Well (SPOILER ALERT) I am back safely in Victoria.
The rest of the trip went like this:
After leaving Shoal Bay, the day after the gale, I headed to the south side of lopez, to a bay called Watmough Bay. This means I’d be all setup for a run across the Juan De Fuca the next day. It was a lovely day, not a long distance (~11 NM) and so I took the chance to flex my sailing chops. Even though the wind wasn’t strong at all, I took my time and managed to sail the entire way – include through a pass! Lots of tacking – I’m getting pretty ok at dealing with that single-handed. Highlight was when I was ghosting along and heard something that sounded like a person exhaling loudly behind me and turned – it was a huge porpoise just behind me.
I got to Watmugh Bay and realised – holy crap, this place is BEAUTIFUL – if I ever propose to someone again (HAH!) then it will probably be here.
Photos don’t do it justice – there is a 150 foot cliff on one side, and a forest on the other, both covered in Arbutus trees. The third side has a sandy beach! The only negative is it is a bit small, though its shallow (15 foot) so you don’t have to use as much rode as usual.
Around dusk, I heard ethereal singing, so I stuck my head out and saw a beautiful blond girl, soaking wet hair and clothes, rowing a tiny boat around the edge of the bay singing a classical song I didn’t recognise. This was so strange I pretty much convinced myself that it was a sea ghost or a siren of some sort. Good job I am not dating, otherwise I’d probably have been lured in and vanished off this plane of existence.
Note at this point that I had been by myself for well over a week so this theory actually held a lot more weight that it should have.
Once she disappeared round the corner, I heard a weird banging on my hull. MORE SEA GHOSTS! (or a crab pot float, it turned out)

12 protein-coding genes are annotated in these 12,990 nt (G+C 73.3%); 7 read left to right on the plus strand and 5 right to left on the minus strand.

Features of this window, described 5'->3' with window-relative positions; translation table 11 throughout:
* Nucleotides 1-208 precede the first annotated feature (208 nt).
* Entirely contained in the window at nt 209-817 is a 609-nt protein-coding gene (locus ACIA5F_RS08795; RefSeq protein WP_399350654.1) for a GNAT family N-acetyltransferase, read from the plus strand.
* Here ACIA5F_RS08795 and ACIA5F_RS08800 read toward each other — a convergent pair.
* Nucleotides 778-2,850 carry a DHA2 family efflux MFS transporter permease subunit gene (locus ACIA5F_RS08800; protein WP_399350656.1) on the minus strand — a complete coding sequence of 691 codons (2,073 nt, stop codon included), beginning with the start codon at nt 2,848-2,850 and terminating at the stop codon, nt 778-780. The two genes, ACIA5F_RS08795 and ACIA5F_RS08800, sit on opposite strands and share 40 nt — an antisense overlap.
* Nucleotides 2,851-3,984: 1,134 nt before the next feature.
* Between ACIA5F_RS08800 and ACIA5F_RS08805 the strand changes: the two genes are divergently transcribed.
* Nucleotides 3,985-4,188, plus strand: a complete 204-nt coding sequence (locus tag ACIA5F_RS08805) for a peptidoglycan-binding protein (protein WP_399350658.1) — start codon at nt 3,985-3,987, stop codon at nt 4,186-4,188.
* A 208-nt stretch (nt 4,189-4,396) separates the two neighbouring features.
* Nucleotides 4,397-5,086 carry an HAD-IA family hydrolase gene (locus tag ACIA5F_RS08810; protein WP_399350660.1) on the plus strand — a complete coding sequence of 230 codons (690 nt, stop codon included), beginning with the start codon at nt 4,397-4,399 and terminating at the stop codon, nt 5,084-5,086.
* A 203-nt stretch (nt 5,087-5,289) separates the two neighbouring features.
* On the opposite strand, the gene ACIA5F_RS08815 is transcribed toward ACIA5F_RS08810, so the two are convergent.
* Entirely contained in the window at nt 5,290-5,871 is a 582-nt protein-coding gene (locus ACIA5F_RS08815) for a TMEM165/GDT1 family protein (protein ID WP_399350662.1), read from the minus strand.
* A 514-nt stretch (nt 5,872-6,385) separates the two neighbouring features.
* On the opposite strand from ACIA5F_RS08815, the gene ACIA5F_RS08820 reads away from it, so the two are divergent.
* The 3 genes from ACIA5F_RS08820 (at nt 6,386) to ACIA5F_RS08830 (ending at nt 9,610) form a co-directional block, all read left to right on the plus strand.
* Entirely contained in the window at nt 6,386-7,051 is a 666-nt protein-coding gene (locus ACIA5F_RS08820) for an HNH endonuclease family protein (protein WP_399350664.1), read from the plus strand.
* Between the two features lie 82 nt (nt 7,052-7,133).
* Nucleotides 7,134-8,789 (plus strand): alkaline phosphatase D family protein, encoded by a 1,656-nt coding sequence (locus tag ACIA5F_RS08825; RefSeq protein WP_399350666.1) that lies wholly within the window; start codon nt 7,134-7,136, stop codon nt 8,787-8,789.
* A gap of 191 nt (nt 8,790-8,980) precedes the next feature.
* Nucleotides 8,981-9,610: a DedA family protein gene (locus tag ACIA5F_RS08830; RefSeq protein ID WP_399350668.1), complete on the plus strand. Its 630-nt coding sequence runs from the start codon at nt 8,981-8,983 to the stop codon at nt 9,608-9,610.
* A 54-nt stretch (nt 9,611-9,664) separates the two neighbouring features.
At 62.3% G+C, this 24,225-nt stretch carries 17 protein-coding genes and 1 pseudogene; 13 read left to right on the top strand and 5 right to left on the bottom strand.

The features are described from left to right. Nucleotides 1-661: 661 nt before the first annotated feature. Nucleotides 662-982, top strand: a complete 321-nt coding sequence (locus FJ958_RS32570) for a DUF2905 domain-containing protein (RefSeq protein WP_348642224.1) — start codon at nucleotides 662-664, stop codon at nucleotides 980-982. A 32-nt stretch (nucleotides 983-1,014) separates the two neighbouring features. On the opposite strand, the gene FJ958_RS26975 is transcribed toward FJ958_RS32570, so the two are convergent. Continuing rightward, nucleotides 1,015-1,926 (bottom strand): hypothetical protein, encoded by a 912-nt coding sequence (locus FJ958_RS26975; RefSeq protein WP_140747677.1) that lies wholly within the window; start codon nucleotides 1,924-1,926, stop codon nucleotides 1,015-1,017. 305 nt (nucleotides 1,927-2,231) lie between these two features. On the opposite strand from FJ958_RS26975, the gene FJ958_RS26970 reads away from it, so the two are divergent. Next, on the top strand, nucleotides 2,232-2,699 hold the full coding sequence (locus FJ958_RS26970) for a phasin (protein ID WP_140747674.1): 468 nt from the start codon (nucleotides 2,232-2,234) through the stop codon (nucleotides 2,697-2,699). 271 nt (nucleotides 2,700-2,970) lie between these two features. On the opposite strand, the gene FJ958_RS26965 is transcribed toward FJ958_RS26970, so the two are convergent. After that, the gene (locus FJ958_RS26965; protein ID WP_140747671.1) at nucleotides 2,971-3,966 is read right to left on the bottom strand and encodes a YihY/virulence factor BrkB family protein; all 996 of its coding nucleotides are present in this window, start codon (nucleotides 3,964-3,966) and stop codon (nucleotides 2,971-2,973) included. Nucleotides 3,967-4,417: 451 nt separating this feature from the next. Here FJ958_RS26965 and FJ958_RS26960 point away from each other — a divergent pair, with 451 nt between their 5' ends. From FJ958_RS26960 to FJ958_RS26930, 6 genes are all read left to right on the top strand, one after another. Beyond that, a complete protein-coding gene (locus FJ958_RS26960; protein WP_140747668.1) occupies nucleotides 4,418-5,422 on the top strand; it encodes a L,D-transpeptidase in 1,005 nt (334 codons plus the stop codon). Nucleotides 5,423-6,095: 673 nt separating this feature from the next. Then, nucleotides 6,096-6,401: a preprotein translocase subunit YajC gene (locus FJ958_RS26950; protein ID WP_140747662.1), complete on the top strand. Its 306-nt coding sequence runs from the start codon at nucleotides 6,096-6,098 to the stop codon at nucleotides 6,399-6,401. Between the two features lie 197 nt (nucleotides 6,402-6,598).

So I was a bit on edge, and then in the evening the wind picked up. I spent a bit of a nervous night, with virtually no sleep as the wind came from a different direction to what I expected, and the tidal currents didn’t help either. I didn’t drag though.
The next morning I (bleary eyed and reluctantly) got out of bed early to cross the Juan De Fuca. I checked the weather and it was 15-25 – perfect! I may be able to sail! Of course I didn’t read the parts about how that part of the juan de fuca basically turns into a washing machine at anything over 15 – and the current was against the wind, AND it meets the Rosario Strait.
Long story short, I got around the island at the head of the bay, and noticed ‘some chop’ in the distance. I started pulling up the main, and got into the chop, which turned out to be 4-5 foot standing waves, breaking, at 2 second intervals. It sucked. After burying my bow 3 times in 10 seconds, I decided to get the hell out of there, dumped the main and ignobly legged it back to the bay, tail between my legs and sails all over the deck. I saw a sea lion eating something so not a completely wasted excursion?!